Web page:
U.S. Diplomat: Russian Interests in Syrian Chemical Disarmament Remain

Russian Foreign Minister Sergei Lavrov, right, and Syrian Foreign Minister Walid Muallem take their seats at a January press conference in Moscow. Tensions over Ukraine have raised questions over Russia's role in a range of international initiatives, but a senior U.S. envoy on Thursday said a multilateral effort to eliminate Syria's chemical arsenal is still in Moscow's "self-interest."
National Journal
Diane Barnes
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Diane Barnes
March 7, 2014, 6:55 a.m.

A seni­or U.S. dip­lo­mat stressed Rus­sia’s “self-in­terest” in elim­in­at­ing Syr­ia’s chem­ic­al arms, as a rift grew between Mo­scow and oth­er cap­it­als over Ukraine.

Rus­sia’s key role in a glob­al op­er­a­tion to des­troy the weapons held by its Dam­as­cus ally is “not a fa­vor to the United States,” but rather it re­flects shared ob­ject­ives, Deputy Sec­ret­ary of State Wil­li­am Burns said on Thursday. Mo­scow laid the ground­work for the dis­arm­a­ment ini­ti­at­ive last Septem­ber, after an Aug. 21 nerve-gas strike in Syr­ia’s civil war promp­ted threats of for­eign mil­it­ary ac­tion against Syr­i­an Pres­id­ent Bashar As­sad’s re­gime.

“I be­lieve Rus­sia re­mains com­mit­ted to the ob­ject here, which is the re­mov­al and de­struc­tion of all of Syr­ia’s chem­ic­al weapons stock­pile,” Burns said dur­ing a Sen­ate For­eign Re­la­tions Com­mit­tee hear­ing.

The seni­or en­voy made his com­ments in re­sponse to ques­tions from Sen­at­or Jeff Flake (R-Ar­iz.), who asked how an in­ter­na­tion­al crisis over Rus­sia’s armed in­ter­ven­tion in Ukraine has af­fected mul­ti­lat­er­al ef­forts to pull As­sad’s chem­ic­al weapons out of con­flict-torn Syr­ia. Be­cause of  ten­sions over Ukraine, NATO this week sus­pen­ded its plans to team with Rus­sia in guard­ing the Syr­i­an gov­ern­ment’s dead­li­est war­fare chem­ic­als dur­ing de­struc­tion at sea.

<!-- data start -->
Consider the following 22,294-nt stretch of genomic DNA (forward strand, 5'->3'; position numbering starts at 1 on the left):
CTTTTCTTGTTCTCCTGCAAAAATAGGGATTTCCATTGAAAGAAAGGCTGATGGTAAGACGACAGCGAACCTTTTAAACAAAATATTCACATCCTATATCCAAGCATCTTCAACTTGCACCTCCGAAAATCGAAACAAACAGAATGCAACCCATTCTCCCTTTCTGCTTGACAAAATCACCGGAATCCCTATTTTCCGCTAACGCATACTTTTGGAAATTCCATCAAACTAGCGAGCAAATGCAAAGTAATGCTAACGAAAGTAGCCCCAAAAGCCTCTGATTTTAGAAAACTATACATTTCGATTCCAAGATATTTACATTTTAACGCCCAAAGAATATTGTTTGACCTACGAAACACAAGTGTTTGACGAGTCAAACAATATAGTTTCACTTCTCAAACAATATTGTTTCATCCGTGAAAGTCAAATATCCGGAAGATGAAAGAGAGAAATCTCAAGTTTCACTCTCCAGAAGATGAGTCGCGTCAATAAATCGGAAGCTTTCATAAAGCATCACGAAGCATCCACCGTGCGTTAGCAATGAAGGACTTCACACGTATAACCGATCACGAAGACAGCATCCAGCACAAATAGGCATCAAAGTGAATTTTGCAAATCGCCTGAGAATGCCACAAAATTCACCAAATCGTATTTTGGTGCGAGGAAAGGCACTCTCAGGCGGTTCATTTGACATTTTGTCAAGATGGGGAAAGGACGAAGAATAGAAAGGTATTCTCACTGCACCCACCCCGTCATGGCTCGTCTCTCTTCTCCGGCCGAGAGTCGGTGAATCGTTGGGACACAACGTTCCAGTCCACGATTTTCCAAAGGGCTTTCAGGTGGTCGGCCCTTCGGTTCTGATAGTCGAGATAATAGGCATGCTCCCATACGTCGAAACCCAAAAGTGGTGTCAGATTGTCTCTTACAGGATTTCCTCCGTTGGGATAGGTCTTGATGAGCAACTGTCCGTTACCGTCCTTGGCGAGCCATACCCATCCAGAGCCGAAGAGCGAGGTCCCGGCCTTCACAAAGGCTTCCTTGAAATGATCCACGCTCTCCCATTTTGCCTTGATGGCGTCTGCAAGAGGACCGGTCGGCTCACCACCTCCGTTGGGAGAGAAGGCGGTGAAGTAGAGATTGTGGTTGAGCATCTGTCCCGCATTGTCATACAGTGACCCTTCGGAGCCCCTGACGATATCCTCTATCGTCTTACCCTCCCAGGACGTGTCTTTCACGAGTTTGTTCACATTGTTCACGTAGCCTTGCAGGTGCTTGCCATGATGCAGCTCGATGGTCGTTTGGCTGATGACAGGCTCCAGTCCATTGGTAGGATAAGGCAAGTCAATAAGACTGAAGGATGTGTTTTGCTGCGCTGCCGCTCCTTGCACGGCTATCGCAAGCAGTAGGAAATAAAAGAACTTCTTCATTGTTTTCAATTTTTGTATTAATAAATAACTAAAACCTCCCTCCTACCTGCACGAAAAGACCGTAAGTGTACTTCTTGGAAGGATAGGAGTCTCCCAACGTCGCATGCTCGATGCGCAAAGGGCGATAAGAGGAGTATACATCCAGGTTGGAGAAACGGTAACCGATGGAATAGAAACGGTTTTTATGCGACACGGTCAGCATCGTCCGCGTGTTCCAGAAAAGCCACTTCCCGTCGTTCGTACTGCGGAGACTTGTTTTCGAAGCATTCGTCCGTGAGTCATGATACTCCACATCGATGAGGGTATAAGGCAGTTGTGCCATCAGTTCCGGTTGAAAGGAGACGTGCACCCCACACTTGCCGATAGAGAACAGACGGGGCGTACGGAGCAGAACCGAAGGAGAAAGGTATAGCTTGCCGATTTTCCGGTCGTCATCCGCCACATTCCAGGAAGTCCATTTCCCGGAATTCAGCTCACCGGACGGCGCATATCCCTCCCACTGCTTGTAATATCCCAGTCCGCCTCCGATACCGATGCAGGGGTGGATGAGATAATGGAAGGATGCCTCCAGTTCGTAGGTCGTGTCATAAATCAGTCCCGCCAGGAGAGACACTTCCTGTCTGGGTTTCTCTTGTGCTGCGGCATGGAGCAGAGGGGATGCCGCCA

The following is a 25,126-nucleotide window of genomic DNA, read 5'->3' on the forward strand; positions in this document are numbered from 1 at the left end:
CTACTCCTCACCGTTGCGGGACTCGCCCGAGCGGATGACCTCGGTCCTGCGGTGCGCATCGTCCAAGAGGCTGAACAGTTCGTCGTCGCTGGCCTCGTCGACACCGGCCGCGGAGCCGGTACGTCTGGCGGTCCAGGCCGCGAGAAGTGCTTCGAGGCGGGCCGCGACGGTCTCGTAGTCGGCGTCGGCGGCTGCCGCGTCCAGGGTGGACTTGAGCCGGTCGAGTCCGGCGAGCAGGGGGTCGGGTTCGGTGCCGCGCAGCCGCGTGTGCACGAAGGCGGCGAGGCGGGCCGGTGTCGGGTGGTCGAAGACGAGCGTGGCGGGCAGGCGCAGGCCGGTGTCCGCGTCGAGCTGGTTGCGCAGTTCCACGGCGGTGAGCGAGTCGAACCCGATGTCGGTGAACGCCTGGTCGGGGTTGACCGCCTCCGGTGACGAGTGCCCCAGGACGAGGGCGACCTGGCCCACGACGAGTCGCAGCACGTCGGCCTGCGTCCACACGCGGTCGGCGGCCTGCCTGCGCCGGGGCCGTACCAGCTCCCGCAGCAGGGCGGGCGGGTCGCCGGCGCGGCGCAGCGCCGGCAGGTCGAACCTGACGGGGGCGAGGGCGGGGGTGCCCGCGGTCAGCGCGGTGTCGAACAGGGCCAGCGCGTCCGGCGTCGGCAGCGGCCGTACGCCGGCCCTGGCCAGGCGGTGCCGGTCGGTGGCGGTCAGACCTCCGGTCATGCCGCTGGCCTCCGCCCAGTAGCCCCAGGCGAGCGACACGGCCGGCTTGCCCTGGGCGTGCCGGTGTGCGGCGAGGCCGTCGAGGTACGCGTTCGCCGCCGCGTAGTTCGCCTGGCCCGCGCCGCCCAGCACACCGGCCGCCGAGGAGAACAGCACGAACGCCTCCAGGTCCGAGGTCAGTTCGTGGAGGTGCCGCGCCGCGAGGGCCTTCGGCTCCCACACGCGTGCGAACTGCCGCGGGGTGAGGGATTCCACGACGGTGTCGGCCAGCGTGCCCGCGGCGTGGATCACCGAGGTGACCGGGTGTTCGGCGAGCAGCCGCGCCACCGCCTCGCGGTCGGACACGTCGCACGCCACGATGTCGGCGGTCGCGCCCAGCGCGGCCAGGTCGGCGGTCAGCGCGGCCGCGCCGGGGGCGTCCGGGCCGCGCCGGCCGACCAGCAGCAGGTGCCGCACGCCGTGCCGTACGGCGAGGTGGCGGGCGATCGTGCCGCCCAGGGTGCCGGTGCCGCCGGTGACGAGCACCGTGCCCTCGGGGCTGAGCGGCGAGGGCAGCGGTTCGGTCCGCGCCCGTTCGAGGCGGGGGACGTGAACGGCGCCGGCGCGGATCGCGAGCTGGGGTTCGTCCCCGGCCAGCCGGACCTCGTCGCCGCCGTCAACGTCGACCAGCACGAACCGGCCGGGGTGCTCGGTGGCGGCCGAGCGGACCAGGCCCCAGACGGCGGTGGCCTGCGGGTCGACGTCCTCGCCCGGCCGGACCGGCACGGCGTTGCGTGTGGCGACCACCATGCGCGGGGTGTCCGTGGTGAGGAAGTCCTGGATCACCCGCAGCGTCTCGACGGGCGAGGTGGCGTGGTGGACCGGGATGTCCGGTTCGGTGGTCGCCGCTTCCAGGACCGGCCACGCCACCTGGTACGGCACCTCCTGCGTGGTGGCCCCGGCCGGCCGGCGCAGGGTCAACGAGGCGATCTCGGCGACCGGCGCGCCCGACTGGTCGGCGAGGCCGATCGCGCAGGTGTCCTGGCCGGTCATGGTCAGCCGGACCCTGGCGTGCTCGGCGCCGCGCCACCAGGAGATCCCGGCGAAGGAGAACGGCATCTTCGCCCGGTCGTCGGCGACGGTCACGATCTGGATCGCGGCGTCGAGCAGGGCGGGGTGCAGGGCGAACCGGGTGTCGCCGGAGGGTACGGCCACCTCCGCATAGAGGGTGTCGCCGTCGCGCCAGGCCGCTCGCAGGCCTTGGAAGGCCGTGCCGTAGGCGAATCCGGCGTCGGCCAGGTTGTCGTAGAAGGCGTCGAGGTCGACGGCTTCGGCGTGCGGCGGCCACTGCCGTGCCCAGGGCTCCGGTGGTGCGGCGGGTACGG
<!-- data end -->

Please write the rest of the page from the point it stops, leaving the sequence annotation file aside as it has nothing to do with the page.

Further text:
Burns min­im­ized the Ukraine stan­doff’s po­ten­tial im­pact on the chem­ic­al-re­mov­al ef­fort, which has en­countered delays re­cently. U.S. of­fi­cials and their al­lies have ac­cused As­sad’s re­gime of in­ten­tion­al foot-drag­ging. Last Septem­ber, Rus­sia and the United States hammered out a plan call­ing for the de­struc­tion of the en­tire Syr­i­an chem­ic­al ar­sen­al by the middle of 2014.

“By the be­gin­ning of next week about 35 per­cent of that stock­pile should be re­moved from Syr­ia,” Burns said. “It’s still pos­sible to meet the 30th of June tar­get that’s been set, and I think it’s vi­tally im­port­ant to do that, and that’s an area where I be­lieve Rus­sia has a self-in­terest in try­ing to en­sure that that hap­pens.”

Mo­scow has made “a very vis­ible and pub­lic com­mit­ment” to elim­in­at­ing the Syr­i­an gov­ern­ment’s chem­ic­al ar­sen­al, Burns said in his testi­mony. “I think [Rus­sia] has a self-in­terest in try­ing to en­sure that that hap­pens. And you know, we will cer­tainly do everything we can to help en­sure it does.”

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